The first tier of the scavenge is the search for protein: generally meat or fish, so there might be some shreds of cold roast chicken, lamb or pork. A little more exotically, there could be some leftovers from a more elaborate recipe – for example, sticky glazed spare ribs. Gosh, they’re good cold.
Next comes a scan for leftover starch and/or grains or pulses. Some cold new potatoes? Cooked rice or pasta? Lentils, perhaps? If this draws a blank, there’s still the option of cooking something quick from scratch while we have our breakfast. Puy lentils are ready after boiling for just 20 minutes or so, and cool very quickly if spread out on a plate. Couscous is practically instant. If time is tight and other options limited, you can always open a tin of chickpeas.
In summer, there may be time to pick a few handfuls of French beans from the garden and fling them into a pan of simmering water for 5 minutes, or wash and pack a little bunch of baby carrots or crisp radishes, or simply throw in a handful of cheery cherry tomatoes…
Having two or three primary ingredients in hand, it’s time for a little creative thought. Nothing too taxing, you understand, you’re just asking yourself the question, ‘What can I add now to make this really nice?’ A scattering of capers or cornichons, a little crumbled goat’s cheese or good old grated Cheddar? Some seeds/nuts/dried fruit, perhaps? And it’s always worth keeping some dukka handy – it’s a lunchbox winner.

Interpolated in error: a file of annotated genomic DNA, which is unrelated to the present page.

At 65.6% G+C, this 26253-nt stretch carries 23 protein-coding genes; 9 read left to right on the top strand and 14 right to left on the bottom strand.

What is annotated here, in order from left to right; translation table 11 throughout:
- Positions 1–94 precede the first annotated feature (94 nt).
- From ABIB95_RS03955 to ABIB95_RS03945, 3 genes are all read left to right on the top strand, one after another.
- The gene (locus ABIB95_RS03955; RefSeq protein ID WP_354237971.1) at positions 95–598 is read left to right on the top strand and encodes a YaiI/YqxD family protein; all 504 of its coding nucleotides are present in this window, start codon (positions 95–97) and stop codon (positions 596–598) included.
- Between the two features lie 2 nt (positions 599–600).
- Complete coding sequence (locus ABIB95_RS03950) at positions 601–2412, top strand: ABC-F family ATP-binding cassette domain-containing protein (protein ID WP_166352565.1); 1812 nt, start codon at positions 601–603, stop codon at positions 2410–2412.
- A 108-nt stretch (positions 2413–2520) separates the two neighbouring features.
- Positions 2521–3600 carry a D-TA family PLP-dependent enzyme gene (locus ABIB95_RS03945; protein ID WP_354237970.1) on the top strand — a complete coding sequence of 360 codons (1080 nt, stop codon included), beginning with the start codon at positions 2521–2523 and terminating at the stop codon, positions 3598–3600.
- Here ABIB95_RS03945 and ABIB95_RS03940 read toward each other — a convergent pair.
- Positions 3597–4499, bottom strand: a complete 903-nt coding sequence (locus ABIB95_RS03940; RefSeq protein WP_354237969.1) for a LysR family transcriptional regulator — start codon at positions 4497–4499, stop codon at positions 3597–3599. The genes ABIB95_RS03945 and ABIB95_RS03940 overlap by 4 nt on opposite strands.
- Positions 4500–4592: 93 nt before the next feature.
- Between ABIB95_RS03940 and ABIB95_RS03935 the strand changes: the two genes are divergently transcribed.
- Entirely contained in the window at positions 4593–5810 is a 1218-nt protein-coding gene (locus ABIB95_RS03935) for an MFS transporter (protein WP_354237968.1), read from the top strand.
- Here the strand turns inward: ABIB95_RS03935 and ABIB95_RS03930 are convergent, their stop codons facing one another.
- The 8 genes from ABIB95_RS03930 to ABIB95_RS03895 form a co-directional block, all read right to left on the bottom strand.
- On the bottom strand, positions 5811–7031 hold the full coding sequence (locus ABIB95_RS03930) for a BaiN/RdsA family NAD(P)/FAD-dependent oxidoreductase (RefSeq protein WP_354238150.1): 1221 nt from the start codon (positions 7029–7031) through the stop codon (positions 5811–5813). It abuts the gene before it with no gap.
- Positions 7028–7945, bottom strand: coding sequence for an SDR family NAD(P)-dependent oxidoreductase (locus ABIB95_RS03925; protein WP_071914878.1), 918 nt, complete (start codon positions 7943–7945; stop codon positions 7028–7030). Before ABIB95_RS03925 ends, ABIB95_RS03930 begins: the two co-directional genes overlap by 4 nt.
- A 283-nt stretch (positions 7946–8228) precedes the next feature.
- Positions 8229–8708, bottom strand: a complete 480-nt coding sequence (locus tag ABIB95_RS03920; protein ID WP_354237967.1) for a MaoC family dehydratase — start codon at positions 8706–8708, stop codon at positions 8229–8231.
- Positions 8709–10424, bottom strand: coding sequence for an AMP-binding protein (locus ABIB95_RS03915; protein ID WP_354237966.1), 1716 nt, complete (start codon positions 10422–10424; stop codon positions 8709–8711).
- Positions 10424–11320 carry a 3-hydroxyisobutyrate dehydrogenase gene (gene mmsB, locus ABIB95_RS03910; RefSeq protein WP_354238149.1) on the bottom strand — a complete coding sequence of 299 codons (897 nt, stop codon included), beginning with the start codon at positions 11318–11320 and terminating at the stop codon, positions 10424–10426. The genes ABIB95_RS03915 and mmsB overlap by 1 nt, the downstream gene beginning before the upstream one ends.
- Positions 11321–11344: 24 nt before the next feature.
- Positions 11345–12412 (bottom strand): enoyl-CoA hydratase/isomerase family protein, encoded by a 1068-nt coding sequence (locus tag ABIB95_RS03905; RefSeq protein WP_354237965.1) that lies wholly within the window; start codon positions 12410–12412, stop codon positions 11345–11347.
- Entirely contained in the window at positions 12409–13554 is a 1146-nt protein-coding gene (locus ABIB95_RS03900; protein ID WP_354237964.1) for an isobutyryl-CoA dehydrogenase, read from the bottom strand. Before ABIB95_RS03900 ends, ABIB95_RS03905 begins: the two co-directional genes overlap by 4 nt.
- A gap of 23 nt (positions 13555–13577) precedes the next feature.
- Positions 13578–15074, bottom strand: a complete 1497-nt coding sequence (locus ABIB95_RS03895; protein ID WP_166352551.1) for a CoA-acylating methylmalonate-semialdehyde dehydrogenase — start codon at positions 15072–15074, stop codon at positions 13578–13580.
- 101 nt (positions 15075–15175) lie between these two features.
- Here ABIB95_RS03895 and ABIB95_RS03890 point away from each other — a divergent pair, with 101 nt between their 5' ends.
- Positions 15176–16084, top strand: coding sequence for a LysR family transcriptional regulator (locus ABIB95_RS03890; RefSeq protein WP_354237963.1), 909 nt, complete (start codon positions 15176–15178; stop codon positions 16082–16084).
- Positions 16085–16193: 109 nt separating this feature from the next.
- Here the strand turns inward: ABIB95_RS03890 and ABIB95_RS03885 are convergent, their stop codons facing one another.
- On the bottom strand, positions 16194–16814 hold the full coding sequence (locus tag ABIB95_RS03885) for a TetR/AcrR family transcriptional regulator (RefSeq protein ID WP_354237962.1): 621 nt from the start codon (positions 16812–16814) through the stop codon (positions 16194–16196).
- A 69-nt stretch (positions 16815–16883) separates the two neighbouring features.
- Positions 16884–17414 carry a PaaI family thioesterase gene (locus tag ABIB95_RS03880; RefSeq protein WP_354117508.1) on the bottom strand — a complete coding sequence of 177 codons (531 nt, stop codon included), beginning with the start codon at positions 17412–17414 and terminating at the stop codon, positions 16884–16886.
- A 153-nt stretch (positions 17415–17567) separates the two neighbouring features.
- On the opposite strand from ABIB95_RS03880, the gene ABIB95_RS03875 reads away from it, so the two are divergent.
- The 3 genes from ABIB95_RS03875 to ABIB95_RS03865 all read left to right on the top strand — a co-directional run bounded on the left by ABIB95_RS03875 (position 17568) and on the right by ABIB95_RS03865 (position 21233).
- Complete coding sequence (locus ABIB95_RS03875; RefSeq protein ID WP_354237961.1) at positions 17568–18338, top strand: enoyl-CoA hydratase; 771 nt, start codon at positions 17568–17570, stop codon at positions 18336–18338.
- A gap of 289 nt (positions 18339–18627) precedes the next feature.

The final touch is usually some kind of dressing. It might just be a glug of good oil and a squeeze of lemon, or a thoroughly shaken and emulsified mustardy vinaigrette. It could be a blob of mayonnaise from a jar – and you might want to pimp that with some lemon juice, a smidgeon of crushed garlic and a good blob of mustard. Or you might want to go to another level of premeditation with one of the fresh pestos. These will keep for several days, and will instantly transform an otherwise bland combo of leftover meat/fish and grains/pulses into a really excellent lunch.
If you have the facilities to heat food at work, a whole separate raft of options opens up. Marie has a microwave at work and, unlike me, she’s not afraid to use it. So if there’s some leftover stew and some leftover mash, or the remains of a big, hearty soup (you’ll find several of these in the Thrifty Meat chapter), then the job of sorting the lunchbox is done before it’s begun. Sometimes a little customising is in order. If there’s stew but no mash, or a soup that’s full of lively veg but light on substance, some quickly cooked couscous, rice or pasta, or tinned pulses, can be incorporated. If you can organise some plain hot pasta at work, by way of microwave, kettle or conventional hob, then your lovingly home-made pesto can reassert itself in a more conventional role, simply tossed with a mound of hot buttered spaghetti (or noodles).